After the Bank implemented large-scale monetary easing in 2013, nominal wages at least stopped declining due to the rapid improvement in labor market conditions, but they did not rise noticeably, as mentioned earlier. This is because, in a low-inflation environment where firms' inflation expectations are very low, firms tend to avoid passing on higher costs to prices as much as possible.3 This means that firms do their utmost to avoid raising wages in a low-inflation environment where it is difficult for them to pass on higher costs to prices and thus prices are likely to remain fixed. The fact that this situation persisted seems to have caused the "zero norm" with regard to prices and wages -- the generally accepted idea that prices and wages do not rise -- to take root among firms and households.

The most representative example of the strengthening of this zero norm phenomenon is developments in services prices since the deflationary period. In the services sector, wages generally account for a large share of costs, and there is little room for productivity growth with technology being standardized. Therefore, in an economy where nominal wages continue to rise as a trend, services prices also tend to keep increasing as a trend (Chart 14). In Japan's services sector, however, the share of items for which prices were unchanged became unusually high and the frequency of price revisions became abnormally low after entering the late 1990s (Chart 15). It was only after Japan started to emerge from the pandemic that this situation finally began to disappear. This suggests that the zero norm phenomenon with regard to prices and wages was extremely persistent until recent years, and that the situation is now finally starting to change.

  1. 3Former Under Secretary of the U.S. Treasury John B. Taylor, known for his Taylor rule for policy interest rates, has shown theoretically and empirically that the low-inflation environment that took place in many countries led to a decline in firms' pass-through of cost increases to prices or in their pricing power. For details, see Taylor, J. B., "Low Inflation, Pass-Through, and the Pricing Power of Firms," European Economic Review 44 (2000).

C. Two Prerequisites for a Virtuous Cycle between Wages and Prices

Needless to say, what matters the most for Japan's economy at this point is to dispel the zero norm with regard to prices and wages and thereby achieve a virtuous cycle between wages and prices as soon as possible. To this end, at least the following two conditions are necessary. The first is to return to a situation in which services prices continue to rise steadily. The second is to get to a situation where firms in the manufacturing industry, especially small and medium-sized firms, can smoothly pass on wage hikes to selling prices.

As mentioned, services are generally highly labor-intensive and their productivity growth is modest, and thus the pass-through of wage increases to prices is stronger than in the case of goods, which are relatively less labor-intensive, and for which cost increases tend to be absorbed by productivity growth. In fact, in a generally growing economy, services prices tend to rise faster than goods prices (Chart 14). In Japan, however, wages did not rise after entering the late 1990s, and this resulted in a situation where services prices, which should normally rise, barely increased at all. If the second force, i.e., inflationary pressure stemming from wage increases, strengthens in Japan's economy, this should manifest itself above all in the form of higher services prices. In fact, such a tendency can be clearly seen in recent developments in services producer prices (Chart 16).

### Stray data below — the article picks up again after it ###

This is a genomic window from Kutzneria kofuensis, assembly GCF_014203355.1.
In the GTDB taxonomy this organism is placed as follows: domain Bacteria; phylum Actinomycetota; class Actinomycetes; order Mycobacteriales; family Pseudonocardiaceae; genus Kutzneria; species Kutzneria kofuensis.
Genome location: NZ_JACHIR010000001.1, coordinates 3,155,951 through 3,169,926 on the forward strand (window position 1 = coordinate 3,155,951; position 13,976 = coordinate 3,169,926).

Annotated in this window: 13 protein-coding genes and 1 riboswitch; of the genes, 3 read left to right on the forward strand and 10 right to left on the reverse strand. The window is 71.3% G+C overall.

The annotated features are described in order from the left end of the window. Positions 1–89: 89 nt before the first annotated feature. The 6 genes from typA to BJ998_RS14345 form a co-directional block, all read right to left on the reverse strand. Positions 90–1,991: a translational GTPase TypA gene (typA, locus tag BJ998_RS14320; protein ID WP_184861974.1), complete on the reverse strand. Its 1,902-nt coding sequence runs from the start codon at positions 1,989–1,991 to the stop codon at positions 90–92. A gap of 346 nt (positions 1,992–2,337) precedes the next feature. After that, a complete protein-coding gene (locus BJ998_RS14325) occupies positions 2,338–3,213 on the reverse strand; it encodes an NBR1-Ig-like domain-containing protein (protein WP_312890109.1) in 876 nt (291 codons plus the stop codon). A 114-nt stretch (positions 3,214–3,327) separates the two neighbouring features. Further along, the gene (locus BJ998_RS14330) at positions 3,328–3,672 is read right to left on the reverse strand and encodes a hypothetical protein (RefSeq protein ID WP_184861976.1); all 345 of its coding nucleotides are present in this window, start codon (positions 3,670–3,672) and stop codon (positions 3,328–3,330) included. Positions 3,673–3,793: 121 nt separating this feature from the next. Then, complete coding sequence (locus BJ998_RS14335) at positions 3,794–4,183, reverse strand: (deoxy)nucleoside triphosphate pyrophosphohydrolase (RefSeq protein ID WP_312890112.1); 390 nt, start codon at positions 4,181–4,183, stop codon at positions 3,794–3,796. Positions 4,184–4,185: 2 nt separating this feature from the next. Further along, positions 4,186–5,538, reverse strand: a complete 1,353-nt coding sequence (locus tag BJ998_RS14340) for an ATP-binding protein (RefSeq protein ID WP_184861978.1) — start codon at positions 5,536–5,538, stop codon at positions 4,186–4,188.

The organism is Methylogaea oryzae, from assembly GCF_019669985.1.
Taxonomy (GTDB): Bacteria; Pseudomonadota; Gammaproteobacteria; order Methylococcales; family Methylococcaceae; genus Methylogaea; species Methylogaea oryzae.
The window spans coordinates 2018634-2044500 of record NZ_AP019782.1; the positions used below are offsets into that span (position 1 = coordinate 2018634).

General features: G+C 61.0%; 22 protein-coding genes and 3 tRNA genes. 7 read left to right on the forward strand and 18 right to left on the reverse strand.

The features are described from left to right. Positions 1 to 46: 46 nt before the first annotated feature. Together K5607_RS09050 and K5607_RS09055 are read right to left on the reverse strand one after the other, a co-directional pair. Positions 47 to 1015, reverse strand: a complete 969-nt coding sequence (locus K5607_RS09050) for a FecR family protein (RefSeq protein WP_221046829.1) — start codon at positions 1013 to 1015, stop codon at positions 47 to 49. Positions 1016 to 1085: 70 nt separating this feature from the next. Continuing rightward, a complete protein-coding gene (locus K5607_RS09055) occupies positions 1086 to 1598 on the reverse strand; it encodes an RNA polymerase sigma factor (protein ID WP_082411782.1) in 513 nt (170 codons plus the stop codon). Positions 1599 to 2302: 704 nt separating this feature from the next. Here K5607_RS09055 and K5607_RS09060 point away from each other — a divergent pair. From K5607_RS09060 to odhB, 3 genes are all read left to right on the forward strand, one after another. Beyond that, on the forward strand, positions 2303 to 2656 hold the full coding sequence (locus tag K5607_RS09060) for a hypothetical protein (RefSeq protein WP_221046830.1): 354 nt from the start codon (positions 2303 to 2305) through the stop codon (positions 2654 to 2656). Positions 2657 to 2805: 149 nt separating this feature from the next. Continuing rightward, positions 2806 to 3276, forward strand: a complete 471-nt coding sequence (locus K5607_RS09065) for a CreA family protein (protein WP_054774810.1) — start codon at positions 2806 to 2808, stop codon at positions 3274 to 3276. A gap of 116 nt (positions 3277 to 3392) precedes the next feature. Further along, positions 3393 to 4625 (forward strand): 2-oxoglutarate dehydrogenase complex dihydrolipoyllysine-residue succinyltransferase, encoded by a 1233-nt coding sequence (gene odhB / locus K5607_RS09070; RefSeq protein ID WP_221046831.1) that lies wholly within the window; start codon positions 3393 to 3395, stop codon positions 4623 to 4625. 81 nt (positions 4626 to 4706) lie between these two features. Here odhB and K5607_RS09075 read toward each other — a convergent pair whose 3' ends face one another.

In contrast, prices of goods overall tend to decline in relative terms because productivity growth tends to be higher than for services. However, goods vary in terms of their production characteristics. For example, standardized parts and intermediate goods that are in most cases produced by small and medium-sized firms are highly labor-intensive, and many of these parts and goods may have relatively little room for productivity improvement. Therefore, if buyers in these industries do not allow suppliers to pass on wage increases to prices, raising wages becomes extremely difficult.

In this regard, some practices in Japan's manufacturing industry have been pointed out. For example, large firms regularly demand price reductions by small and medium-sized firms from which they purchase parts, or else they accept price hikes due to higher raw material prices but reject price hikes based on wage increases, claiming that suppliers should absorb these increases by improving their productivity instead. If purchase prices are reduced or fixed, the most that nominal wages of employees at small and medium-sized firms could rise is in line with productivity growth. These practices therefore suggest that the zero norm with regard to prices and wages has indeed become an established custom in transactions between large firms and small and medium-sized firms. Conversely, if small and medium-sized firms will steadily pass on wage hikes to prices, this essentially means that the zero norm is starting to be dispelled.

D. Sustained Importance of Continuing with Accommodative Monetary Policy

In Japan, the zero norm -- the generally accepted idea that prices and wages do not rise -- took hold after entering the deflationary period and remained deeply entrenched among firms and households. Partly because of this, nominal wages did not rise sufficiently despite the substantial improvement in labor market conditions achieved through large-scale monetary easing, and for this reason, the inflation rate did not stabilize at around 2 percent. However, the 2023 annual spring labor-management wage negotiations triggered a wave of wage hikes that is unprecedented in recent times. This suggests that the zero norm with regard to prices and wages, which had almost become written in stone, has finally started to crumble.

Clearly, it was the first force -- i.e., the external shock of global inflation following the pandemic -- that started to dispel this zero norm. However, it should be emphasized that underlying the shift to the second force, i.e., the wave of broad-based wage hikes, is the groundwork laid by the improvement in labor market conditions achieved through patient large-scale monetary easing that had been in effect until recently. This is evidenced by indications of various surveys that recruiting and retaining employees is the primary reason given by many firms for raising wages. In this sense, it is essential for the Bank to maintain the appropriate balance between labor supply and demand through the continuation of its accommodative monetary policy in order to achieve the price stability target of 2 percent.

Thank you.